The Beautiful Land makes excellent use of the parallel dimensions theory as it relates to time travel. Here you don't directly travel in time but to a different point in a parallel world which could be almost like our own or vastly different depending on the changes that have taken place. Here though it's also possible to re-write realities and that's where the problems begin. As if that wasn't enough there are worlds that are empty, stripped of life and it appears to be the work of malice; of a cold intelligence.
The Beautiful Land is undoubtedly a Beautiful book and it's as odd as it is enticing. It starts off in a very dark way and yet is utterly compelling right from the word go - with a black humour that is perfectly balanced with the more serious side to the story. The book maintains a vice-like grip on the reader throughout the journey with sharp, captivating dialogue.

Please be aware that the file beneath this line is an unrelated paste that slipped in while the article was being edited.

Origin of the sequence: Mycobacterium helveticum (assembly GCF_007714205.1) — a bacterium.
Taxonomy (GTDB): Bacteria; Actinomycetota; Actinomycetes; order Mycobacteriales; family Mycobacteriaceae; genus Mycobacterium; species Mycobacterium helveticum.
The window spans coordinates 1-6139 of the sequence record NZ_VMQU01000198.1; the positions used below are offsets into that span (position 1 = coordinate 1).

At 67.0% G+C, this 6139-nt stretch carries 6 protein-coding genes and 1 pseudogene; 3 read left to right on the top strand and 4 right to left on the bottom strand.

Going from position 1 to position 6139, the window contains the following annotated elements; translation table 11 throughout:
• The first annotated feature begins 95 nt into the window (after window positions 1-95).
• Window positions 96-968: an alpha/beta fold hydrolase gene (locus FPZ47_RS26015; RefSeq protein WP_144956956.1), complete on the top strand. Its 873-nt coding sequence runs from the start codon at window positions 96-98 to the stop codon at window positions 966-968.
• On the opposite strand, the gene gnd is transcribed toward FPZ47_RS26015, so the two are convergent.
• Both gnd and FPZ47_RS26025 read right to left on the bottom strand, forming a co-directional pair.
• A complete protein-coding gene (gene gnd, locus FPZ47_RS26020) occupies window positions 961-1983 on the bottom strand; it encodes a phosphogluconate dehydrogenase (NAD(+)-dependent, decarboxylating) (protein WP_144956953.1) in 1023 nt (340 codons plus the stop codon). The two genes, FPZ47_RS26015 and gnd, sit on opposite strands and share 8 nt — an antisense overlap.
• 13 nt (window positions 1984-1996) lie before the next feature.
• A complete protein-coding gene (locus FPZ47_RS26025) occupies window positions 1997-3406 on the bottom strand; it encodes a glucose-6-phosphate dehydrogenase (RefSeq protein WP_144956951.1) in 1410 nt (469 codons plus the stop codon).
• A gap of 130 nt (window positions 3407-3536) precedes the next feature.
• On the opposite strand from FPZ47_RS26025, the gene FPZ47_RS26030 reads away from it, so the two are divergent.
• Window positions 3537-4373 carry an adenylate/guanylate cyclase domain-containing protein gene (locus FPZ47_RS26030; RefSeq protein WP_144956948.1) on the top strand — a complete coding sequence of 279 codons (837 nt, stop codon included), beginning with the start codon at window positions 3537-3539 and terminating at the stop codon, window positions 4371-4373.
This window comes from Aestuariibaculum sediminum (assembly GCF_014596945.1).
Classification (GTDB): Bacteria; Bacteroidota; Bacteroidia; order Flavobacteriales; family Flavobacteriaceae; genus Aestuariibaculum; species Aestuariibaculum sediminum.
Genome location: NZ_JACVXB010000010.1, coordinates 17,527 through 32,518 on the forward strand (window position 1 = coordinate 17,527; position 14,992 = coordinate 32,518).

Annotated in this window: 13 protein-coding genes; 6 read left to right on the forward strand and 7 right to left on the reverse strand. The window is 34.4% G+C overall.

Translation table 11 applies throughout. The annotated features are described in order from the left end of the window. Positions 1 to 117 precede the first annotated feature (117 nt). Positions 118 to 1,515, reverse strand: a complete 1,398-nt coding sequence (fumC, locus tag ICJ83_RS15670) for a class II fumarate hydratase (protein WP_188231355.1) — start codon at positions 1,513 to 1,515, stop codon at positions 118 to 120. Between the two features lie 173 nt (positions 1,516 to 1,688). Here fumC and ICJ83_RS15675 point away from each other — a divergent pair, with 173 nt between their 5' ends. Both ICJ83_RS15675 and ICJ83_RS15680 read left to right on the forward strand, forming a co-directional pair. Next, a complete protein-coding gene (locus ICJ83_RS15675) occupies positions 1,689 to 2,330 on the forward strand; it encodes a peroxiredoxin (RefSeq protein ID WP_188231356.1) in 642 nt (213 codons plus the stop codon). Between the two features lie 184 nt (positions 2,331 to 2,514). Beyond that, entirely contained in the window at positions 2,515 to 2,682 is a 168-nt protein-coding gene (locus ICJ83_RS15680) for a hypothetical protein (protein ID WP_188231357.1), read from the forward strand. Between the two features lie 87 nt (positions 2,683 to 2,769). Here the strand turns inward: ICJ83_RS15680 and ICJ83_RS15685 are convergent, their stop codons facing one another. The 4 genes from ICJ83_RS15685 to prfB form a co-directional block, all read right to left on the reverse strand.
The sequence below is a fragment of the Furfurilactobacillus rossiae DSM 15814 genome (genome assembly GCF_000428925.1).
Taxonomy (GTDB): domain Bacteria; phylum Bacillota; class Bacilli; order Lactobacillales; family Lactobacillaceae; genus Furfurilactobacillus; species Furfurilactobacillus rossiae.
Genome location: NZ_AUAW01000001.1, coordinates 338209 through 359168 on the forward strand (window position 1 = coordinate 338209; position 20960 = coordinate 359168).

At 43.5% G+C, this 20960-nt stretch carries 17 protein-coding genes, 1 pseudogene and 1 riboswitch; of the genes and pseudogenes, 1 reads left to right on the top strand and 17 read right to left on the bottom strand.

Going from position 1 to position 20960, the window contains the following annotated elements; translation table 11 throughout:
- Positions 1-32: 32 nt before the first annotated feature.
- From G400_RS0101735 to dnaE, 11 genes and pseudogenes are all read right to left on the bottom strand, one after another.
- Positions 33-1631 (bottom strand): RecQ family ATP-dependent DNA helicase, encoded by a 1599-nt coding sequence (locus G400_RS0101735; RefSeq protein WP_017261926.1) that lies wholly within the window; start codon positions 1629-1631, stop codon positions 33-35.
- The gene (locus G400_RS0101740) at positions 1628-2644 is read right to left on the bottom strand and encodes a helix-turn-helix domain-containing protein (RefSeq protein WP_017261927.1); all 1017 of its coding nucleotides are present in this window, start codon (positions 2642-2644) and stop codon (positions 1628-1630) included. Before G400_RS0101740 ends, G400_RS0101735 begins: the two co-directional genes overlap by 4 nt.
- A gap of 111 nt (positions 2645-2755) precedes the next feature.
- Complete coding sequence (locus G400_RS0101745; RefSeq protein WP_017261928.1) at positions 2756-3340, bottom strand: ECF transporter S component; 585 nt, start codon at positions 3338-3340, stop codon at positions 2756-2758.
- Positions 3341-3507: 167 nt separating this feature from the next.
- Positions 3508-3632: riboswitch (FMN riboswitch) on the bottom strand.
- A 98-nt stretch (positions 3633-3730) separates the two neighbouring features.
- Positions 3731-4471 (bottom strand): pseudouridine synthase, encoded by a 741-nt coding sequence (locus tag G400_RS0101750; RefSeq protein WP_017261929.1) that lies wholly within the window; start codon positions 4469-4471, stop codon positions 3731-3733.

The prose is fluid and with a real eloquence that almost becomes poetic in places and the protagonists are re-reassuringly human with realistic frailties and foibles. The big bad is suitably dark and dangerous - drawn from the page to have an almost tangible quality about it. Despite jumping from reality to reality Averill manages to keep the structure simple, side-stepping the complexity that often clouds time-travel and parallel dimensional stories.
The action is dramatic, with a raw edge that perfectly matches the dark tone. The spaces between are filled with a suspenseful tone that really does keep the reader on edge, expecting the worst.
The ending is masterfully played and genuinely moving, memorable and perfectly fitting with the story. I can count on one hand the books that match this ending in tone. It really is that good.
Overall The Beautiful Land is one heck of a book, it's got drama, humour and action in all the right places along with a powerful, unique voice.
Written on Wednesday 18th December 2013 by Antony.
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